She too starts from a paradox: how is it that, without ever defining what a man or a human being was, and in fact intending to limit this category to a small group of white male Catholic property-holders, the French Declaration of the Rights of Man and Citizen of 1789 turned out to be so contagious in its application, so uncontrolled in its spread? If, as the Declaration begins, “men are born and remain free and equal in rights,” to whom exactly did the phrase “men” refer? The abstraction seems so general as to be useless, imprecise and unenforceable. Deprived of almost all reference to nature or to history, nation or faith or tradition, how could these assertions go anywhere?
Hunt agues that this bland generality concealed a very specific set of assumptions. “Those who so confidently declared rights to be universal in the late eighteenth century,” she writes, “turned out to have something much less all-inclusive in mind. We are not surprised that they considered children, the insane, the imprisoned, or foreigners to be incapable or unworthy of full participation in the political process, for so do we. But they also excluded those without property, slaves, free blacks, in some cases religious minorities, and always and everywhere, women.”
But the Declaration simply took all that for granted, and what it stated was notable not for its exclusions but for its lack of them—its vague, sweeping, abstract generality. It named its subject simply as “men.” This definitional reticence structured its discourse: no subject was ruled out a priori, even if they might be excluded in fact.
And so something unintended happened. Rights, and claims of rights, began to spread. How did these vague abstractions come to be so productive of concrete, particular, specific effects? Hunt’s answer is that their apparently crippling abstraction and lack of definition were in fact responsible for their viral mobility. Rights ungrounded and stripped of metaphysical justification, rights without pre-given subjects, rights proclaimed “without defining the qualifications for citizenship,” as she puts it, were rights that exceeded their original limitations, spread far beyond their prescribed borders.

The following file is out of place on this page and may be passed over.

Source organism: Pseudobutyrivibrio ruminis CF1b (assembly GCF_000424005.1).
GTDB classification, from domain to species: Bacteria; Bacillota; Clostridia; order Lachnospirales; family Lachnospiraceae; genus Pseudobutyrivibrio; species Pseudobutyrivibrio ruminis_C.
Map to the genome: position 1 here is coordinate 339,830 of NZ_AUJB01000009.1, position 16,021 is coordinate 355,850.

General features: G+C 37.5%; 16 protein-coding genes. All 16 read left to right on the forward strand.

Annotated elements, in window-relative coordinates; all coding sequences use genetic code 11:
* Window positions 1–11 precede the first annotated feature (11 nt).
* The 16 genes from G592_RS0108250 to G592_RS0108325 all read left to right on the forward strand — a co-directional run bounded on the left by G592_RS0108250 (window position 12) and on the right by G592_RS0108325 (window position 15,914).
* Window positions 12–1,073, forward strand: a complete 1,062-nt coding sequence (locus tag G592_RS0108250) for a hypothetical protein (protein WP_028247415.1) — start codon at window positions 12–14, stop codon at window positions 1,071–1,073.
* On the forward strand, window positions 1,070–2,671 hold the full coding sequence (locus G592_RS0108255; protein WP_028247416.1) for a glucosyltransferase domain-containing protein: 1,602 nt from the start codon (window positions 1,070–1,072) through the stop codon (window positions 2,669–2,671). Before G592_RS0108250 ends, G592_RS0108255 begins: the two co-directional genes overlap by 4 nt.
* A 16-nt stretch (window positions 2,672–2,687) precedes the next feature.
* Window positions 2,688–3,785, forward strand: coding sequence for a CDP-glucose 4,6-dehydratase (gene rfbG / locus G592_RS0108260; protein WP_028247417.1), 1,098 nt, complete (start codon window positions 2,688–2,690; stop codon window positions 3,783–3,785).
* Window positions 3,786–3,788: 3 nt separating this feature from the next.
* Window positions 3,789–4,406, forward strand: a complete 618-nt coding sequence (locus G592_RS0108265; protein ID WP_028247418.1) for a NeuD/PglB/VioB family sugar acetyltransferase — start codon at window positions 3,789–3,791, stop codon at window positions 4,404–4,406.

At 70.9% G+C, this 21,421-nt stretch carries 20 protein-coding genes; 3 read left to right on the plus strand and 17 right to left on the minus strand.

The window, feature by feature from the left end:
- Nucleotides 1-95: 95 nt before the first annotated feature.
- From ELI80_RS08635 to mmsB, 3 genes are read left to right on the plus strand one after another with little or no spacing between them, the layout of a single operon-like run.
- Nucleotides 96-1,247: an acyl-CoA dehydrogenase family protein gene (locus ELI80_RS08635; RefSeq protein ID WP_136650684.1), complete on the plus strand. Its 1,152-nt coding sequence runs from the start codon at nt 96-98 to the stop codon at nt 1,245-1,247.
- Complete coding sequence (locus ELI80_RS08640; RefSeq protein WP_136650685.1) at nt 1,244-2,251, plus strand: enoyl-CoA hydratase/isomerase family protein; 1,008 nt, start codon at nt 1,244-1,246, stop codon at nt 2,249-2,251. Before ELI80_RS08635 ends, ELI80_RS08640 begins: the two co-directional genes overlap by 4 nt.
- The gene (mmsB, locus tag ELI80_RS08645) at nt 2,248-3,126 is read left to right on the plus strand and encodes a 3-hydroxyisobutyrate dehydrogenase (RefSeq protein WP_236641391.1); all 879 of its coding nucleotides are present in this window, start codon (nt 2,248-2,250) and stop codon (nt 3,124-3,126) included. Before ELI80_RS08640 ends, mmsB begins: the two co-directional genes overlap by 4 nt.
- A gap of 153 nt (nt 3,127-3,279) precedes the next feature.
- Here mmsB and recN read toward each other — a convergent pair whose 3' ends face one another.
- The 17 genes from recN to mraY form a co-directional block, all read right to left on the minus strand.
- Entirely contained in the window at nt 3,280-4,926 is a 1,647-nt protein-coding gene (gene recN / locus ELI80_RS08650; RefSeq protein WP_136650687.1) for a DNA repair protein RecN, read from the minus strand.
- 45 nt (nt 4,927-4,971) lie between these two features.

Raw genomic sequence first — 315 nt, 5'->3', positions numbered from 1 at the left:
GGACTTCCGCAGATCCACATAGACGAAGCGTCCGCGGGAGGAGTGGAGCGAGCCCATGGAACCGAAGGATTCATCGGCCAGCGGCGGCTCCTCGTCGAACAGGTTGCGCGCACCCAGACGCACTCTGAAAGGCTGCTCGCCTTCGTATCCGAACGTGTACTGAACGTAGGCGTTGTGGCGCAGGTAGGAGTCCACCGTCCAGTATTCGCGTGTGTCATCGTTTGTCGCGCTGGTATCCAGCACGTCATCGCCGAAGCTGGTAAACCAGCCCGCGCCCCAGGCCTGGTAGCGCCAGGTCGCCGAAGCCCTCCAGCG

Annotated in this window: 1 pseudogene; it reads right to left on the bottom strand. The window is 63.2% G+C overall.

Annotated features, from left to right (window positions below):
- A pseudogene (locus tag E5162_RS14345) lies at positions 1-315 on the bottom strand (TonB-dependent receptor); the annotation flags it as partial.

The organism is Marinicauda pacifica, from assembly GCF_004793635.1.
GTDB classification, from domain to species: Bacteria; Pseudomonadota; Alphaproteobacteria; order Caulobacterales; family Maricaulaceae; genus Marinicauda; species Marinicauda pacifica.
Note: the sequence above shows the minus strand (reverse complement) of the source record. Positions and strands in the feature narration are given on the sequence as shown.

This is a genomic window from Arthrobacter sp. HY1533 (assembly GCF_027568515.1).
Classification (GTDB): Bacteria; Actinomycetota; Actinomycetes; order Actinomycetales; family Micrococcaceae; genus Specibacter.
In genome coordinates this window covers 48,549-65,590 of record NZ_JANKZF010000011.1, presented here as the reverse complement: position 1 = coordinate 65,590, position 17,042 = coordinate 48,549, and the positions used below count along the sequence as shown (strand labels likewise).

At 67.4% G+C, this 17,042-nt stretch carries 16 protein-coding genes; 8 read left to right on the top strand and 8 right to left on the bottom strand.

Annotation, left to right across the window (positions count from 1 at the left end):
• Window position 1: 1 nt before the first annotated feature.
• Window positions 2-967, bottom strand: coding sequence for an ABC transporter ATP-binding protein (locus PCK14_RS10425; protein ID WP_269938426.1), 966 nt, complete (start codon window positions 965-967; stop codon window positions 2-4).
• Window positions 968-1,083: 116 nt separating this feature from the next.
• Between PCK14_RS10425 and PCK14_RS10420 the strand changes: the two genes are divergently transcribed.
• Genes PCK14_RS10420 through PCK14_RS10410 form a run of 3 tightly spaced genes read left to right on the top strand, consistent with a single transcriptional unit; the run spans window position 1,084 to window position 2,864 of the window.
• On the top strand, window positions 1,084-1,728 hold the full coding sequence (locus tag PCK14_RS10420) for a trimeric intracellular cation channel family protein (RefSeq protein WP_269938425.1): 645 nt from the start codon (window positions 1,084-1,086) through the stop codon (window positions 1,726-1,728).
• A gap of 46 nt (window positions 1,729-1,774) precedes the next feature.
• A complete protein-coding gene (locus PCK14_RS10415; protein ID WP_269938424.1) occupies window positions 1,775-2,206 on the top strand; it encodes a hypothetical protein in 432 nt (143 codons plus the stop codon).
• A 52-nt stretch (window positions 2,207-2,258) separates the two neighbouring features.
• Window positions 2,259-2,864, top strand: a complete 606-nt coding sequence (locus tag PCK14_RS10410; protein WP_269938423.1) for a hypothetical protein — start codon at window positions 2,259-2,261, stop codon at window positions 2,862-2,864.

And so the salient feature of articulating grievances and emancipatory desires in terms of the rights of “men” was an implicit commitment to an overflow: without definition and in the absence of all qualifications for having them, rights belong not so much to everyone as to anyone. If it can’t be shared, if it belongs only to me or to one group, it might be a protection or an entitlement, but it’s not a right. Rather than offering a definition of citizenship or human being and then attaching rights to it like a predicate to a subject, the process seems to work in reverse: the rights enumerated are themselves what come to define the man or citizen. This meant that the declaration of rights unleashed an unanticipated, unpredicted, and unpredictable process. For better and for worse. No one knew in advance to whom they referred. Their referent was, structurally, in question, and the political realm was thus revealed as a space of constitutive dispute or conflict: who could take part, who could claim, who counted? These questions are political ones par excellence. Invoking “rights” was nothing more or less than a way of calling existing subjects and definitions into question. Since, as Hunt argues, “rights once announced openly raised new questions—questions previously unasked and previously unaskable,” they constituted a radically destabilizing force. The Declaration put everything into question, and “rights questions thus revealed a tendency to cascade.”